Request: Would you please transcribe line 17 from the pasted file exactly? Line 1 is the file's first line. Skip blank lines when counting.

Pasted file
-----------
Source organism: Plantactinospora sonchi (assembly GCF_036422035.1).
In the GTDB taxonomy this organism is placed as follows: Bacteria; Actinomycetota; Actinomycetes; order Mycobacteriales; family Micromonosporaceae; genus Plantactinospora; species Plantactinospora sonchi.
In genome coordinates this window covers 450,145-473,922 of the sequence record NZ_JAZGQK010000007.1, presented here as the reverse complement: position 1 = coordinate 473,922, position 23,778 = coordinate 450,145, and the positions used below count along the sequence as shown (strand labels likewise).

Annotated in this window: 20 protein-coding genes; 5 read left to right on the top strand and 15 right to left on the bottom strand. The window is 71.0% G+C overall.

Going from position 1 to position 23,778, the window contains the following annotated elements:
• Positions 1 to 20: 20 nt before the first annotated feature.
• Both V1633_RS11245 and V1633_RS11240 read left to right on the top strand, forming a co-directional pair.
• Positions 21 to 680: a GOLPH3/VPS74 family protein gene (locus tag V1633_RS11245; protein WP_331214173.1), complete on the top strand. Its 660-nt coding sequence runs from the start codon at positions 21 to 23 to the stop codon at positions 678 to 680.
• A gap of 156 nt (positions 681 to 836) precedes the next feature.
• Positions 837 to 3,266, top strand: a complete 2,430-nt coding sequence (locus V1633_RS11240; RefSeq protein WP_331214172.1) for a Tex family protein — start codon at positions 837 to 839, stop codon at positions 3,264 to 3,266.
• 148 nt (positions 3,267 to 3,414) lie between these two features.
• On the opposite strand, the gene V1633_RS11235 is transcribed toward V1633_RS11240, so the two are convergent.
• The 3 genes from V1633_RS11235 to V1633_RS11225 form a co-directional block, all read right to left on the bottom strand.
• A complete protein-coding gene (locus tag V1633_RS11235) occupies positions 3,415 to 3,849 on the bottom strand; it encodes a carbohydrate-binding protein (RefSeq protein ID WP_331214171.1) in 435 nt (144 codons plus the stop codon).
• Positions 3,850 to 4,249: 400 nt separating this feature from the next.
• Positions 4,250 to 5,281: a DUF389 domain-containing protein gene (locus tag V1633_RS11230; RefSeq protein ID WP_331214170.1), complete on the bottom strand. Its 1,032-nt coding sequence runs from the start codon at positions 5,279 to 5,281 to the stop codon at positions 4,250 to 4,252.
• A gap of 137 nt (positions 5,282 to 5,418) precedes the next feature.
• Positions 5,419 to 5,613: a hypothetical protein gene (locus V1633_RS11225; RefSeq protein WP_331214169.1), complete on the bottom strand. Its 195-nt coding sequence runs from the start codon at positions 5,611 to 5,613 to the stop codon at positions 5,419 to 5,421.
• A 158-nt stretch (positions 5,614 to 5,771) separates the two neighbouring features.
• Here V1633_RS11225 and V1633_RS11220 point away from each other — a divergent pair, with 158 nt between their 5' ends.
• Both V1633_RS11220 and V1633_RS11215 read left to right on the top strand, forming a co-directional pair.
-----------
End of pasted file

• A gap of 137 nt (positions 5,282 to 5,418) precedes the next feature.